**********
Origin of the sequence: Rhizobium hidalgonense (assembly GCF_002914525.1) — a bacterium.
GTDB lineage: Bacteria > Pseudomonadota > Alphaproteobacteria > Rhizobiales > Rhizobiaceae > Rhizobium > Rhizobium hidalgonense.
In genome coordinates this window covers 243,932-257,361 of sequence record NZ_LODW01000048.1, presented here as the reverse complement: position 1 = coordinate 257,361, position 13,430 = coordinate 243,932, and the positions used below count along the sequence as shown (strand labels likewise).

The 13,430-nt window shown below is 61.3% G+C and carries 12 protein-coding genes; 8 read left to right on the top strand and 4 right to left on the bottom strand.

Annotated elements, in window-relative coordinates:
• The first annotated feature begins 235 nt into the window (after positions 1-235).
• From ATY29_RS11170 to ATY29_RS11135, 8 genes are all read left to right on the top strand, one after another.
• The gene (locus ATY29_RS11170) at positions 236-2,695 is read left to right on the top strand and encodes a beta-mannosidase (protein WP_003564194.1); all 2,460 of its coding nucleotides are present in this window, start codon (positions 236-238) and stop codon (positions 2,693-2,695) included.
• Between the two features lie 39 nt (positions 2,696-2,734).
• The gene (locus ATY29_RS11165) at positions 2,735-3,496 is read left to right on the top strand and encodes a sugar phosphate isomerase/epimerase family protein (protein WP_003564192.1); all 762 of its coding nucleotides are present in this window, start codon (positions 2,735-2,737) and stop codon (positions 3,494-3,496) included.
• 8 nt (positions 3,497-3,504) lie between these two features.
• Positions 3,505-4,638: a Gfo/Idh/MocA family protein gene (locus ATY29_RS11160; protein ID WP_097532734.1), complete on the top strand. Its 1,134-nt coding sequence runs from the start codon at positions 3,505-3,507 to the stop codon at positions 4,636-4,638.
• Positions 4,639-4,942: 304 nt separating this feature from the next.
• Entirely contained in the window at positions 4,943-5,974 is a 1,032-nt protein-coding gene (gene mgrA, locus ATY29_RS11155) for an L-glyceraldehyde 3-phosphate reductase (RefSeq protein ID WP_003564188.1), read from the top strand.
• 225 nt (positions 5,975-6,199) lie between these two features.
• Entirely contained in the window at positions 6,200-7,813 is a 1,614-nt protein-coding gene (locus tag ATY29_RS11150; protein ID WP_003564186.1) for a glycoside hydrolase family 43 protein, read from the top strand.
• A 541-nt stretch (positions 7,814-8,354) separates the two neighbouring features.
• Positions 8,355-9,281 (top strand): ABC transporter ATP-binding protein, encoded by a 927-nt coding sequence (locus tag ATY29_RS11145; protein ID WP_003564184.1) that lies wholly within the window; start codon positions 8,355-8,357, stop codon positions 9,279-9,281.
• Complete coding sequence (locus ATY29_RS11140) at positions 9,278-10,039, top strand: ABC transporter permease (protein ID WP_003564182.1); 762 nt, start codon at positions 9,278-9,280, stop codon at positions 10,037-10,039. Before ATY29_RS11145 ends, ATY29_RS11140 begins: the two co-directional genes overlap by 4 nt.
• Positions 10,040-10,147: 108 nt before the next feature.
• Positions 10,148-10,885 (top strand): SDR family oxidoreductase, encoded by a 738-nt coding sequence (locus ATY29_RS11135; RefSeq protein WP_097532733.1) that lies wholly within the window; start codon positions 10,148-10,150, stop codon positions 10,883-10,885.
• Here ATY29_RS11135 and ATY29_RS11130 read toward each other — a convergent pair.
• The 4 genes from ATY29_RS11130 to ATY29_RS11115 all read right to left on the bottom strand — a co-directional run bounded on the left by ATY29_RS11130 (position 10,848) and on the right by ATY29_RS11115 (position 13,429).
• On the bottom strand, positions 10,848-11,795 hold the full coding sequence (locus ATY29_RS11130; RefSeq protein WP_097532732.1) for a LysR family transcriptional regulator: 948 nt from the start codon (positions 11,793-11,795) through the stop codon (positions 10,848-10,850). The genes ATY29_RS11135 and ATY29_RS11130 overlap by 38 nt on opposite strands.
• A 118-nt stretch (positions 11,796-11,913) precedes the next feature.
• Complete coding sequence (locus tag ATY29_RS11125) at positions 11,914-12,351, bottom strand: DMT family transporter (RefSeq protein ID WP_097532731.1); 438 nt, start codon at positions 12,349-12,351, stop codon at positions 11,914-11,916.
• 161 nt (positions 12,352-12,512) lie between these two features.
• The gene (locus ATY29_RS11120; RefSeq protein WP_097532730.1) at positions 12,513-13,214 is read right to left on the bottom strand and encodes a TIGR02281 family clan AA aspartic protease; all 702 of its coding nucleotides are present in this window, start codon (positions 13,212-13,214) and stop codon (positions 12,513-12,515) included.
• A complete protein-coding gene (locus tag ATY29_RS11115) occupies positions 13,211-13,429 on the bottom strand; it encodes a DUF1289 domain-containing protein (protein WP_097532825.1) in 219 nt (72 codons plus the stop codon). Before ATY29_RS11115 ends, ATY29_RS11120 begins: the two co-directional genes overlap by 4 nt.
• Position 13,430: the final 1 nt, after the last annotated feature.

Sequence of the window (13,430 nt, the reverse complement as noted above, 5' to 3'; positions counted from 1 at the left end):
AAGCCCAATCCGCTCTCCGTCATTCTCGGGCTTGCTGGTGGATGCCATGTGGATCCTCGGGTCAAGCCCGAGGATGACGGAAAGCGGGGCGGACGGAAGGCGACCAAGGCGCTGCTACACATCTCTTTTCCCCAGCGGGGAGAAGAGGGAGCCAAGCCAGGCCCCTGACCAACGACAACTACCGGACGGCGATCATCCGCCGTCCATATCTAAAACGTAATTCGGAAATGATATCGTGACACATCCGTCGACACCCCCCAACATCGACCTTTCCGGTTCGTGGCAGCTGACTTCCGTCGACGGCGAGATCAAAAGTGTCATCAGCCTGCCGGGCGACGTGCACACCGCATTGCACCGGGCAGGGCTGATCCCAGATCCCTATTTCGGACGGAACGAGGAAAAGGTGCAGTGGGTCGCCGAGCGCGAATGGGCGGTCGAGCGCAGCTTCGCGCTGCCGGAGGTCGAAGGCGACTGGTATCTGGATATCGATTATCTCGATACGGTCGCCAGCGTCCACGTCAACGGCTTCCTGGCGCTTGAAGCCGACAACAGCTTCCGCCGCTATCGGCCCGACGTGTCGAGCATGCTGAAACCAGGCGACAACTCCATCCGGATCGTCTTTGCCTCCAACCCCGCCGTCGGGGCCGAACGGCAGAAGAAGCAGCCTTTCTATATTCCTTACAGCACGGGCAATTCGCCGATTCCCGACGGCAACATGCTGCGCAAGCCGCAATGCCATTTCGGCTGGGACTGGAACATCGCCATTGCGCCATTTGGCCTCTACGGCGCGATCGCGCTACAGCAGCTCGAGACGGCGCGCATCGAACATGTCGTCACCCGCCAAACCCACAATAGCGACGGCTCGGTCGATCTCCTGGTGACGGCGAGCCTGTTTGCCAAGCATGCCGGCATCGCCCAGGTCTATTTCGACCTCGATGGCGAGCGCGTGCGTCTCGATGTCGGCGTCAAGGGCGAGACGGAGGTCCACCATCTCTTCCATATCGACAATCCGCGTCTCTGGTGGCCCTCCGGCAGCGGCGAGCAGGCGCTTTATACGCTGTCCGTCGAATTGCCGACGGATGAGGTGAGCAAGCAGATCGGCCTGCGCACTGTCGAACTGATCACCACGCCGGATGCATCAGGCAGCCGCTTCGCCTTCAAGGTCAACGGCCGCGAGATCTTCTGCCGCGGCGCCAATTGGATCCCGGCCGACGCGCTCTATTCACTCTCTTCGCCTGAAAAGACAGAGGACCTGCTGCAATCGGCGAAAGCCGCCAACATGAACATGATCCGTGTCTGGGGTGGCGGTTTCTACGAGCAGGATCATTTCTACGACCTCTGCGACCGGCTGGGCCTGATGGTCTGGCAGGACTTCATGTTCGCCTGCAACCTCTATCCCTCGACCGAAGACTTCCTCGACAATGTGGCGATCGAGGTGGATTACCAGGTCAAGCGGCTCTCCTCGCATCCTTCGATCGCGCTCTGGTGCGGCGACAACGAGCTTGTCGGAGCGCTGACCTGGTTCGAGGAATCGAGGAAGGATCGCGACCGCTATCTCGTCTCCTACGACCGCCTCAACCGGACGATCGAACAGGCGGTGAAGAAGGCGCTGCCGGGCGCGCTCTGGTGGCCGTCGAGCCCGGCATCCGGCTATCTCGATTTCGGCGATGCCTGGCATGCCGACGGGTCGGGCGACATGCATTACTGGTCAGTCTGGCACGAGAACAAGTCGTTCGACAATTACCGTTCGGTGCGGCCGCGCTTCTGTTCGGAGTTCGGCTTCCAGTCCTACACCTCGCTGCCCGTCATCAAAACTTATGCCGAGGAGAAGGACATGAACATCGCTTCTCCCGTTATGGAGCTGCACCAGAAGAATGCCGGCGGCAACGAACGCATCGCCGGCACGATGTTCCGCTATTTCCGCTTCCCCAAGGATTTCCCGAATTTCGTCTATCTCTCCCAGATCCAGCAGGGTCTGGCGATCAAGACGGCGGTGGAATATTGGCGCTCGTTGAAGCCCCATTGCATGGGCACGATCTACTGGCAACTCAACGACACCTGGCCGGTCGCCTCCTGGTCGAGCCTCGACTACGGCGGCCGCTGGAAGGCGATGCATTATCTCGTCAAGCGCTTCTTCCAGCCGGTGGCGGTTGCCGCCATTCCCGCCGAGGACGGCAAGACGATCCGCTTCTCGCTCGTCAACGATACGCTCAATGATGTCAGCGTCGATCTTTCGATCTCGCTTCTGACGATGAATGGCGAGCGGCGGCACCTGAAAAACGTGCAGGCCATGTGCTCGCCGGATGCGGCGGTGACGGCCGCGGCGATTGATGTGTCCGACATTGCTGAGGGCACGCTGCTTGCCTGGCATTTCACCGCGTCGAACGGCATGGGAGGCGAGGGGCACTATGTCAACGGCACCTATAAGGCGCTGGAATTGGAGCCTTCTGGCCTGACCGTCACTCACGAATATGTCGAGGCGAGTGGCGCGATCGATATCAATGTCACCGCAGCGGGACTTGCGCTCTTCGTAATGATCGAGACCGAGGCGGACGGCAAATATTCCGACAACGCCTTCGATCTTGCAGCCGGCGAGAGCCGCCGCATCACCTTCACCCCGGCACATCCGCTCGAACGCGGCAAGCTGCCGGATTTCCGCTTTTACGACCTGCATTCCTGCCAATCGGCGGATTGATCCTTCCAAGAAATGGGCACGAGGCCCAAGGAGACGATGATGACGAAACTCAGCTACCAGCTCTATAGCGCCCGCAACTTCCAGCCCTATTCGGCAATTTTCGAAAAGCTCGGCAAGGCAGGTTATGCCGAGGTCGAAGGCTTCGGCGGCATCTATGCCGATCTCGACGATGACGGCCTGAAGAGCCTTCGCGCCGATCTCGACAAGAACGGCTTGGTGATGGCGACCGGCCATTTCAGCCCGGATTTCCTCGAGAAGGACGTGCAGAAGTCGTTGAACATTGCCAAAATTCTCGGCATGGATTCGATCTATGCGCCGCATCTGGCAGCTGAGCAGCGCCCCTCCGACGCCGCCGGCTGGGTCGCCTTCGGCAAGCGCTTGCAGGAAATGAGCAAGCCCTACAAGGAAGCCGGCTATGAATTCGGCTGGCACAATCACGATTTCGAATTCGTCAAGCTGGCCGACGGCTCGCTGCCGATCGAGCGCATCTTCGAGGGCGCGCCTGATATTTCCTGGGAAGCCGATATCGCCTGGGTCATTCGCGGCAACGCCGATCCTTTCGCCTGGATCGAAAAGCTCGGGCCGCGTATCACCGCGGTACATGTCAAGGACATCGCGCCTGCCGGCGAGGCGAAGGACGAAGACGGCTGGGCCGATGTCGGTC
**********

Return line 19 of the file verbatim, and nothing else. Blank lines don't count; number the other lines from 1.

• Complete coding sequence (locus ATY29_RS11140) at positions 9,278-10,039, top strand: ABC transporter permease (protein ID WP_003564182.1); 762 nt, start codon at positions 9,278-9,280, stop codon at positions 10,037-10,039. Before ATY29_RS11145 ends, ATY29_RS11140 begins: the two co-directional genes overlap by 4 nt.